At the time, we were all really looking for one of our side projects to gain some momentum. The moment that we received an acquisition offer for BotList and it wasn't even live yet, I stopped working on all of our other side projects.
What went into building the initial product?
Since we were validating the idea on the fly, we wanted to spin up the MVP very quick and created BotList with the Laravel framework. Laravel is so easy to use that Mubs and myself could work on it simultaneously, while Ben was finding all of the bots for launch. It probably only took us a few weekends to get the majority of the product created. Most of the work was fine tuning everything.
Mid January of 2016 is when we really started planning the product, but the public launch on Product Hunt was April 10th, the day before F8. We launched the day before F8 so we could ride the media waves of Facebook, and it worked flawlessly.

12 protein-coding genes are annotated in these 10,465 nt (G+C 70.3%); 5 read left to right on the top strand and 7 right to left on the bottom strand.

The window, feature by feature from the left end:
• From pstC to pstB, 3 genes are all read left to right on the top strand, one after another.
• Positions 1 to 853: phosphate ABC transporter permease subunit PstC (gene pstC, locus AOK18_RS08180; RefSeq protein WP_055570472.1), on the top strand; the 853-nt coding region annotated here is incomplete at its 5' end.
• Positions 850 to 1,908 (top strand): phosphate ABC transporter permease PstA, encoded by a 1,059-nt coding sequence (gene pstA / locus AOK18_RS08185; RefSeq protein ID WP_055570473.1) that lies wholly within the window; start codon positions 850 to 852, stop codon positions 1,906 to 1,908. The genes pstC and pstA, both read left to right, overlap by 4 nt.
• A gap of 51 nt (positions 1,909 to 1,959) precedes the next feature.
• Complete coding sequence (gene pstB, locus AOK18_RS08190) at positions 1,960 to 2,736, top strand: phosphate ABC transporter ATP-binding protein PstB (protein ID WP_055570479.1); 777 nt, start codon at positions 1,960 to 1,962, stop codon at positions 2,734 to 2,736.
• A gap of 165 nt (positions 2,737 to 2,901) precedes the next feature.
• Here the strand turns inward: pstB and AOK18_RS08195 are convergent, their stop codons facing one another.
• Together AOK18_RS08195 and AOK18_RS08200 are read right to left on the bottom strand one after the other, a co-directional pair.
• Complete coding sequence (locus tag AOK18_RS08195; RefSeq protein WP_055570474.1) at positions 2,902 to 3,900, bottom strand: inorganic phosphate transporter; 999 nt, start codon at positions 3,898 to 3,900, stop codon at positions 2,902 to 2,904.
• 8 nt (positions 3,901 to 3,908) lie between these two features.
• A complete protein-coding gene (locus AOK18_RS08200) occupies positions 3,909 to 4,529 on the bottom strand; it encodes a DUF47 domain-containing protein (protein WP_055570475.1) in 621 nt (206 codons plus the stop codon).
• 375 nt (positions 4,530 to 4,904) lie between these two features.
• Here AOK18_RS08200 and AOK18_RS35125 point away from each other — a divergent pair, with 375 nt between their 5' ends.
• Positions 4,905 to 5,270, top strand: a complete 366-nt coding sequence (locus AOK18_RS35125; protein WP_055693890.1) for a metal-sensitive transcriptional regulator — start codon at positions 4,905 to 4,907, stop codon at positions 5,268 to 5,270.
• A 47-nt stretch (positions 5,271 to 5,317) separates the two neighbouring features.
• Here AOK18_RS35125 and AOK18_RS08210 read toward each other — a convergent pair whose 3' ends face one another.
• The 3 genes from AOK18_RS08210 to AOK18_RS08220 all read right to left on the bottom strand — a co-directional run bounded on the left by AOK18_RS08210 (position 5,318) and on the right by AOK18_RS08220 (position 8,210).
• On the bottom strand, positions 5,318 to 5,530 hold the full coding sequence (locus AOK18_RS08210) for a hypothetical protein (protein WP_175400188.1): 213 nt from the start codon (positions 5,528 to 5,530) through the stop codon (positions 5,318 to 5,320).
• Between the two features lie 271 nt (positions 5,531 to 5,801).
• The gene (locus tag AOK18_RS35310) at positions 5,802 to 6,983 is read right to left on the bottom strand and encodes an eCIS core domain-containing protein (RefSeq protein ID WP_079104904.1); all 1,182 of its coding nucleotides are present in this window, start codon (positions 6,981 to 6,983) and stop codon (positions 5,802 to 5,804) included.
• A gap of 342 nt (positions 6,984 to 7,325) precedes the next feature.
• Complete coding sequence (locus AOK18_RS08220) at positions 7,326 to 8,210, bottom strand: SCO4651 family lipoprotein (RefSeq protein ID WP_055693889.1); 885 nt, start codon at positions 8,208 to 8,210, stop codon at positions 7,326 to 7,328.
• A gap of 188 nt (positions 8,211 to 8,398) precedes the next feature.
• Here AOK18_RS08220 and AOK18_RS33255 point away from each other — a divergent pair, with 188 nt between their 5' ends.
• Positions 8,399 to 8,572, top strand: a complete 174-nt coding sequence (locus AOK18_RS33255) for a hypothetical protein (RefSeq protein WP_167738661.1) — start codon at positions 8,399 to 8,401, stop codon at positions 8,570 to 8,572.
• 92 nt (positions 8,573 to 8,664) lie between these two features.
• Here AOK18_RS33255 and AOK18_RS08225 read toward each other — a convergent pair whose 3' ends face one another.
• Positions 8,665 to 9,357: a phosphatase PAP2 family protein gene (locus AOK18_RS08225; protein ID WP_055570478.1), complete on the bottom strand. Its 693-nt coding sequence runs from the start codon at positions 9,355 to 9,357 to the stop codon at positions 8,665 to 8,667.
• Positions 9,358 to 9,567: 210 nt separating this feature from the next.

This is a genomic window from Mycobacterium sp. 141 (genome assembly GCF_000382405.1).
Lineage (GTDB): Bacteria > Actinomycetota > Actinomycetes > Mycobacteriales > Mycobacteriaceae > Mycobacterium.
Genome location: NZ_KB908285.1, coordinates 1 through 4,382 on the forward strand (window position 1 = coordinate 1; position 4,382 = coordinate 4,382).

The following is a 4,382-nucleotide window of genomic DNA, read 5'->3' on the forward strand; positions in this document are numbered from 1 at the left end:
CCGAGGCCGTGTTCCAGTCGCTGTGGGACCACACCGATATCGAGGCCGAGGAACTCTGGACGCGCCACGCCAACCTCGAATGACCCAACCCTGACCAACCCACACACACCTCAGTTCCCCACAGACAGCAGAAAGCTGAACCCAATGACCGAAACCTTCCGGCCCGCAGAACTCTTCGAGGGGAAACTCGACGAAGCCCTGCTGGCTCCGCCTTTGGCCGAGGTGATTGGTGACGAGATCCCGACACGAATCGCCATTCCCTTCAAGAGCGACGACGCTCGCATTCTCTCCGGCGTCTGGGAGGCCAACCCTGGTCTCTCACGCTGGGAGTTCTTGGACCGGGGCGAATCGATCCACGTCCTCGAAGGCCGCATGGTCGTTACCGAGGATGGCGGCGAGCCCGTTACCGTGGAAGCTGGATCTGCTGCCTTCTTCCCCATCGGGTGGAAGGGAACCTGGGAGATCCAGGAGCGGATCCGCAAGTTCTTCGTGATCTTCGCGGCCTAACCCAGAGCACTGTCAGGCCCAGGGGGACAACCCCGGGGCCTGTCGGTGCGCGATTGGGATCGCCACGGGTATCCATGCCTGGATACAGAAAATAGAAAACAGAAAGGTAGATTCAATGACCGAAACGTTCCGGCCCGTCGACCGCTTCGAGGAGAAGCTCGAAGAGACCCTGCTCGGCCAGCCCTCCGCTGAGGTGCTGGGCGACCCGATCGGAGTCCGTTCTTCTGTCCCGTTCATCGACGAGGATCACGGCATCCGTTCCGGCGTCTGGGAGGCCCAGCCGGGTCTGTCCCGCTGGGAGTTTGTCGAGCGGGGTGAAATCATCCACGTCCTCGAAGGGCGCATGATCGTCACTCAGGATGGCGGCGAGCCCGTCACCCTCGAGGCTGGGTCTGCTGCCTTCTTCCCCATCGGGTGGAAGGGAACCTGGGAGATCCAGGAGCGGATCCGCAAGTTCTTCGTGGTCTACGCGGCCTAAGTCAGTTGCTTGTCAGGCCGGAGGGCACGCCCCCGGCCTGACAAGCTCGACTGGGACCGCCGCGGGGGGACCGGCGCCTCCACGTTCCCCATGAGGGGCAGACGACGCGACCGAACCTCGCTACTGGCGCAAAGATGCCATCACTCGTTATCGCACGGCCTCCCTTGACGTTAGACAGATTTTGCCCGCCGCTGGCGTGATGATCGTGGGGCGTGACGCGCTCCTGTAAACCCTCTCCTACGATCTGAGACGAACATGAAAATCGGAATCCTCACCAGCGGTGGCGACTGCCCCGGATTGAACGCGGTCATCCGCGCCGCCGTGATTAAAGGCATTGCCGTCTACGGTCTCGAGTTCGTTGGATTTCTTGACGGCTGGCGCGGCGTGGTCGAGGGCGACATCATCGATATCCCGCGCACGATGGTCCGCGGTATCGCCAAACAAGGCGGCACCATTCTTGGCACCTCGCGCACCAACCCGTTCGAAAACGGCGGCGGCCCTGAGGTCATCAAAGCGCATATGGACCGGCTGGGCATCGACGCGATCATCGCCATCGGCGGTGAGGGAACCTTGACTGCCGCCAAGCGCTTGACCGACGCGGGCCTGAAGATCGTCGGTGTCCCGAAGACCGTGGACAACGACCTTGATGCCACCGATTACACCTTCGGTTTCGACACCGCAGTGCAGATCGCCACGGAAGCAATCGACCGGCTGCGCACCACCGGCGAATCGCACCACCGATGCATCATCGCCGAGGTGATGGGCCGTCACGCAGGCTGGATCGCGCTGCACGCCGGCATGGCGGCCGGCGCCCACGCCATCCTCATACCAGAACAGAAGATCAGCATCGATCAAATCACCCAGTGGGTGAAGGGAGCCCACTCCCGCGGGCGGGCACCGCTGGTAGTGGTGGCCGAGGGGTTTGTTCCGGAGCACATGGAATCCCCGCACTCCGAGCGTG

BotList v0 was really just a homepage discovery, bot detail pages, and category sorting. Very simple and very basic. Since then, we've added Collections, Events, Advertising, User Profiles, Bot maker search, BotList Pro Memberships, and many more features.
After about a month of launch, Ben received a new position at Product Hunt and couldn't put the time into BotList, so Mubs and I continued to run it. We were running it during nights and weekends for the first year or so, and in May of 2017, I decided to go full time on the company.
Building a community has not been an easy task! We've been fortunate enough to know many makers in the community and have used some of their strategies for building startups. People like Pieter Levels, Marc Köhlbrugge, and Justin Jackson have been innovators in the space of 1-2 maker armies that crush products.
How have you attracted users and grown BotList, Inc.?